Third, a risk mitigation must be carried out by independent surveys or audits, additional data or document collection when companies cannot provide evidence that the non-compliance risk is inexistent or negligible. Companies must demonstrate the existence of “adequate and proportionate policies, controls and procedures to mitigate and manage effectively the risks of non-compliance of relevant products,” including reporting and the appointment of a compliance officer, among other mitigating actions.

A simplified due diligence may be permitted when the European Commission has classified a country as “low risk” upon demonstrating a negligible risk assessment of circumvention. As a result, companies are exempted from running a risk assessment and a risk mitigation. Besides, companies that qualify as SMEs may only be required to perform the data collection elements of the due diligence process from suppliers and clients.

Broad roles for the implementation of EUDR by member states

EUDR provides for far-reaching power to the authorities to implement the regulation. Yet, it also enables them to “provide technical and other assistance” to companies to facilitate compliance with the regulation, such as providing data on geolocation.

Authorities should also facilitate the exchange of information between member states but also with third party countries to ensure best practices, compliance and a harmonised implementation of the EUDR. Without prior warnings, checks are expected to be carried out by the authorities according to a risk-based approach which should account for the “the complexity and the length of supply chains” and conclusions of European Commission expert group meetings, among other factors.

Relationship with third countries

The EUDR expects the EC to engage with high-risk countries “to jointly address the root causes of deforestation and forest degradation.” The cooperation should promote “conservation, restoration and sustainable use of forests, deforestation, forest degradation, and the transition to sustainable commodity production, consumption, processing, and trade methods.”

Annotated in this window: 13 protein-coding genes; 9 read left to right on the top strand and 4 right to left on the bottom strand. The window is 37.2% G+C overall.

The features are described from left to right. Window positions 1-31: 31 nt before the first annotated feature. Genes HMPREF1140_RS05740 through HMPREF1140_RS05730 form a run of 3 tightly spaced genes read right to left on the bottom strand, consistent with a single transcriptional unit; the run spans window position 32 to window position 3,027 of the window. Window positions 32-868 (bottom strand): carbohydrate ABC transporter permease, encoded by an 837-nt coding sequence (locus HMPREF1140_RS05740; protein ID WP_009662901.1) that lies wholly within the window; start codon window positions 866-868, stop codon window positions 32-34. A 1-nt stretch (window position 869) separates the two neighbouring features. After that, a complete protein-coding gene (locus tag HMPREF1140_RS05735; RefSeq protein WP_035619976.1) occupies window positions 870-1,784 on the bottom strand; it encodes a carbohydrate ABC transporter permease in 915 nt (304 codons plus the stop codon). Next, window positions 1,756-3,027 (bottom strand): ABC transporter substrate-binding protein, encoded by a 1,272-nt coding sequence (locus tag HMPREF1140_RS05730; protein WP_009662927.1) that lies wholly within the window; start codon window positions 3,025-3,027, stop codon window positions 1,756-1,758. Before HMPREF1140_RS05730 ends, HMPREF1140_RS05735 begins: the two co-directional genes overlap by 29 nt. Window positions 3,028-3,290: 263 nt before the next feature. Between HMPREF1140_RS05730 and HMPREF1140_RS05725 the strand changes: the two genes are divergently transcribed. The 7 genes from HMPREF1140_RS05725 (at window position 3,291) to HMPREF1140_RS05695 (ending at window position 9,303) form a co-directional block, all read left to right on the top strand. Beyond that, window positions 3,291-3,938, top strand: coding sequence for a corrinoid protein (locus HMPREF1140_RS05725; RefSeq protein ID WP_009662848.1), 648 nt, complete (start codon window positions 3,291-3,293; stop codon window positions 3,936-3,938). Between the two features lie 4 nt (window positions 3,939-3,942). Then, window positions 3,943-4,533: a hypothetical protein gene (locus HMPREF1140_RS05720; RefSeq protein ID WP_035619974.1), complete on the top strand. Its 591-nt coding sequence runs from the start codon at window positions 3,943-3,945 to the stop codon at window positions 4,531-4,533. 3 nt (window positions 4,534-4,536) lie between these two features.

The EUDR also expects the EC to engage with international bilateral and multilateral discussions on environment policies at various forums organised, for instance, by the United Nations. Moreover, the EC should also play a part to promote “the adoption of ambitious requirements to minimise such countries’ contribution to deforestation and forest degradation.”

Rules on checks

The annual checks to be carried out will be risk-based with the samples covering minimally 1%, 3% and 9% of the companies active in low, standard and high-risk countries, respectively. The checks of companies include examination of their due diligence system, documentation and records that may result in on-the-ground examinations, technical and scientific investigations and field audits, when possible, if the initial examinations have raised questions.

Once a year, member states are expected to communicate, to the public and the EC, their plans for checks and their criteria, the quantity of products checked and the percentage of checks carried out without warning. For non-compliant cases, the corrective actions undertaken should also be published.

Required actions for non-compliance

Authorities identifying a high risk of non-compliance are expected to suspend “the placing or making available” of the relevant products on the market according to a certain timeframe depending on the nature of the product (e.g., is it perishable?).

Persistent non-compliance may result in the rectification of any former formal non-compliance, a ban on the sale of the products in the EU or exported, a withdrawal, a recall or a donation of the product to a charitable or public entity.

Severe penalties for non-compliance

The penalties for non-compliance must be set by member states. However, they must be “effective, proportionate and dissuasive.” Fines must be “proportionate to the environmental damage” and may increase on repeated infringements. “The maximum amount of such a fine shall be at least 4%” of the total annual turnover in the EU of the non-compliant operator or trader. The fines may be higher “to exceed the potential economic benefit gained.”

The penalty may not only result in the confiscation of the product, but also the revenues gained by the non-compliant company. It may also result in the temporary exclusion of public procurement processes and public funding. Serious or repeated infringements may result in the temporary prohibition of transacting the relevant products or using the simplified due diligence procedure.

This article was published for the Delano Finance newsletter, the weekly source for financial news in Luxembourg. .